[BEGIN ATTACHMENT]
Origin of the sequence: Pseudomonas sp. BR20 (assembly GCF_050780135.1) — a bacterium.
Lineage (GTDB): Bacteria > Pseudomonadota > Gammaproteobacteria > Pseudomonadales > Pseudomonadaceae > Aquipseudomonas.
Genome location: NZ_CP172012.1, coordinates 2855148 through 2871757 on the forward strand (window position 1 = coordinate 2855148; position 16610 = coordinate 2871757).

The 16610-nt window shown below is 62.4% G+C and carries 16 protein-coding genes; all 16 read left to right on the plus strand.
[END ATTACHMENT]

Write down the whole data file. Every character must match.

Origin of the sequence: Pseudomonas sp. BR20 (assembly GCF_050780135.1) — a bacterium.
Lineage (GTDB): Bacteria > Pseudomonadota > Gammaproteobacteria > Pseudomonadales > Pseudomonadaceae > Aquipseudomonas.
Genome location: NZ_CP172012.1, coordinates 2855148 through 2871757 on the forward strand (window position 1 = coordinate 2855148; position 16610 = coordinate 2871757).

The 16610-nt window shown below is 62.4% G+C and carries 16 protein-coding genes; all 16 read left to right on the plus strand.